Water, Wind and Fire

Water, Wind and Fire

Think on these words as you hear the words of Isaiah and Luke:

Belonging and Becoming.

Isaiah 43:1-7 f Luke 3:15-17, 21-22

But now thus says the Lord,
he who created you, O Jacob,
he who formed you, O Israel:
Do not fear, for I have redeemed you;
I have called you by name, you are mine.

The people were filled with expectation, and everyone wondered whether John might be the Christ. John replied to them all, “I baptize you with water, but the one who is more powerful than me is coming.”

When you pass through the waters, I will be with you;

“I’m not worthy to loosen the strap of his sandals.”

And through the rivers, they shall not overwhelm you;

“He will baptize you with the Holy Spirit and fire.”

When you walk through fire you shall not be burned,
and the flame shall not consume you.

“The shovel he uses to sift the wheat from the husks is in his hands. He will clean out his threshing area and bring the wheat into his barn. But he will burn the husks with a fire that can’t be put out.”

For I am the Lord your God,
the Holy One of Israel, your Savior.
I give Egypt as your ransom,
Ethiopia and Seba in exchange for you.
Because you are precious in my sight,
and honored, and I love you

“When everyone was being baptized, Jesus also was baptized.”

I give people in return for you,
nations in exchange for your life.

“While he was praying, heaven was opened and the Holy Spirit came down on him in bodily form like a dove.”

Do not fear, for I am with you;
I will bring your offspring from the east,
and from the west I will gather you;
I will say to the north, “Give them up,”
and to the south, “Do not withhold;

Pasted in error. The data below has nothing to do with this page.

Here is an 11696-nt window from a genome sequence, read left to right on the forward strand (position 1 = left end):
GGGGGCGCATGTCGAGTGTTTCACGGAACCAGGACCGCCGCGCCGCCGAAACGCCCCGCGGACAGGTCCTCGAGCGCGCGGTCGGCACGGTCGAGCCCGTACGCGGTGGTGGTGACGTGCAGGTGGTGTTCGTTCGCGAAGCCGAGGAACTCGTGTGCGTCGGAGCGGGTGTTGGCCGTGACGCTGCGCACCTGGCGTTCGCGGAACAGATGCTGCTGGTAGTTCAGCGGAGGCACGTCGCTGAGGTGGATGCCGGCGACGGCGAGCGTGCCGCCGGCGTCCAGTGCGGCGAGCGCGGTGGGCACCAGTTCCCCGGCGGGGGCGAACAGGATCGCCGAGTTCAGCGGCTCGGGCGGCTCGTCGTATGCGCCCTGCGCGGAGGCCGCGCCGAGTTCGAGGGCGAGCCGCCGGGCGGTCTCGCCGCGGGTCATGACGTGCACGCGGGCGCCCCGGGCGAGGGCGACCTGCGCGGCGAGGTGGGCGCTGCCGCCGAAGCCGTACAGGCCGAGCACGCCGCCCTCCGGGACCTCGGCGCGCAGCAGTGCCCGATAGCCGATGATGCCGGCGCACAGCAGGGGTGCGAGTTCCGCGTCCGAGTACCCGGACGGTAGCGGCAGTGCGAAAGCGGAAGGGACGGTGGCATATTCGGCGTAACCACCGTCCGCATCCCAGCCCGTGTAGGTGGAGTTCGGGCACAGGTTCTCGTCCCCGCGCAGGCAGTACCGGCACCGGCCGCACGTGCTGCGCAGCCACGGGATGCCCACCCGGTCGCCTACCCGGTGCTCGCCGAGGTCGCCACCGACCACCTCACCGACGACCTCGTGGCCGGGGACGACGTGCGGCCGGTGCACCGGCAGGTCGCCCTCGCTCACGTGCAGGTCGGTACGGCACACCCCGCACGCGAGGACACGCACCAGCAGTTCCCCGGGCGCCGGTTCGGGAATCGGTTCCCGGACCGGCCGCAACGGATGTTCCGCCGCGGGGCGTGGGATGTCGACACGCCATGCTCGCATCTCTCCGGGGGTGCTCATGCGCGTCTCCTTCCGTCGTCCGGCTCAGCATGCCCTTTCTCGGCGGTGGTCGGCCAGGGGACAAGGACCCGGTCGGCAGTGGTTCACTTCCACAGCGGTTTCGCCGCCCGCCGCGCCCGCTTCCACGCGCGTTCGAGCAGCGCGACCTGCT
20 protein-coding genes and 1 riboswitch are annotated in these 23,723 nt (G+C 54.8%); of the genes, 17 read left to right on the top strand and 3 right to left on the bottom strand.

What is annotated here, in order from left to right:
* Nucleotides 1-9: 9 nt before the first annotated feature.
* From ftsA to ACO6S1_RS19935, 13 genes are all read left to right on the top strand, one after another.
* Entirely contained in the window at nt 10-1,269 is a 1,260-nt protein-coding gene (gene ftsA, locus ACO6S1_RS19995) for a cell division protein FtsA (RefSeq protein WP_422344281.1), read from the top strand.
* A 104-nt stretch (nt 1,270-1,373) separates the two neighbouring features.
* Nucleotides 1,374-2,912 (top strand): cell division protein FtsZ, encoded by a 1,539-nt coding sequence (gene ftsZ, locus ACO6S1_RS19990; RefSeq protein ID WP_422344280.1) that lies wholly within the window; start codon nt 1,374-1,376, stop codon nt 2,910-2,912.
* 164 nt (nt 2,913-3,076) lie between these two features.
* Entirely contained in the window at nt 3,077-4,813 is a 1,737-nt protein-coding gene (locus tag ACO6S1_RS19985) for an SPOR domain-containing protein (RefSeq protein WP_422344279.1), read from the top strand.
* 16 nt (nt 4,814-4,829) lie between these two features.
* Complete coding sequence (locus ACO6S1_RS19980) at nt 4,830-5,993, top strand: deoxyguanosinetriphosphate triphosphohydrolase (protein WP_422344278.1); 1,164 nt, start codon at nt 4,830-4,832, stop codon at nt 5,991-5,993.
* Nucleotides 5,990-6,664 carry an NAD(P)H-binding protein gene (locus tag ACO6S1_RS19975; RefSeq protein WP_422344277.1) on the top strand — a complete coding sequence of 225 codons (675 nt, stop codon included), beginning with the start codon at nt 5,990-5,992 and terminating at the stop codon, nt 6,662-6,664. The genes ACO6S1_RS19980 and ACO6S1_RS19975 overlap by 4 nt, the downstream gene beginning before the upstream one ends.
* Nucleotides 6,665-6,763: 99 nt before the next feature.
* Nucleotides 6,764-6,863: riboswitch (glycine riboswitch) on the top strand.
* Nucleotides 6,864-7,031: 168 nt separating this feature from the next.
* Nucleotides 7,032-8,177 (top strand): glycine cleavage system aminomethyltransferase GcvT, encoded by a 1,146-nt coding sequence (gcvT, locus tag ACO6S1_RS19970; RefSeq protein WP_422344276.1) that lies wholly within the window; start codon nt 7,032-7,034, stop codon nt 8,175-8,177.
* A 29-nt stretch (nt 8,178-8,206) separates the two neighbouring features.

bring my sons from far away
and my daughters from the end of the earth—

“And there was a voice from heaven: “You are my Son, whom I dearly love; in you I find happiness.”

everyone who is called by my name,
whom I created for my glory,
whom I formed and made.

Take some time to reflect on three symbols from these two passages: Water, Wind and Fire.


Water is a symbol of chaos and fear for Israel. But Genesis 1 reminds us that God’s spirit hovers over the chaotic waters. In baptism water is a medium of both death and birth. It is the grave into which we plunge in death and the womb from which we rise to life.


Wind can be both soothing and damaging. Anyone who has lived through a hurricane or tornado know the destruction that wind can cause. Yet in the midst of a hurricane there is the peaceful calming breeze of the eye. When we have bee blown too hard by the winds of life, we flock to the ocean to sit on the beach and feel the cool, soothing, healing wind coming off the ocean.


Fire can both consume a tree or house and yet also purify a metal or ore. The very fire which reduces a magnificent tree into a pile of ashes provides sustenance to the next tree which rises from the very ashes it created.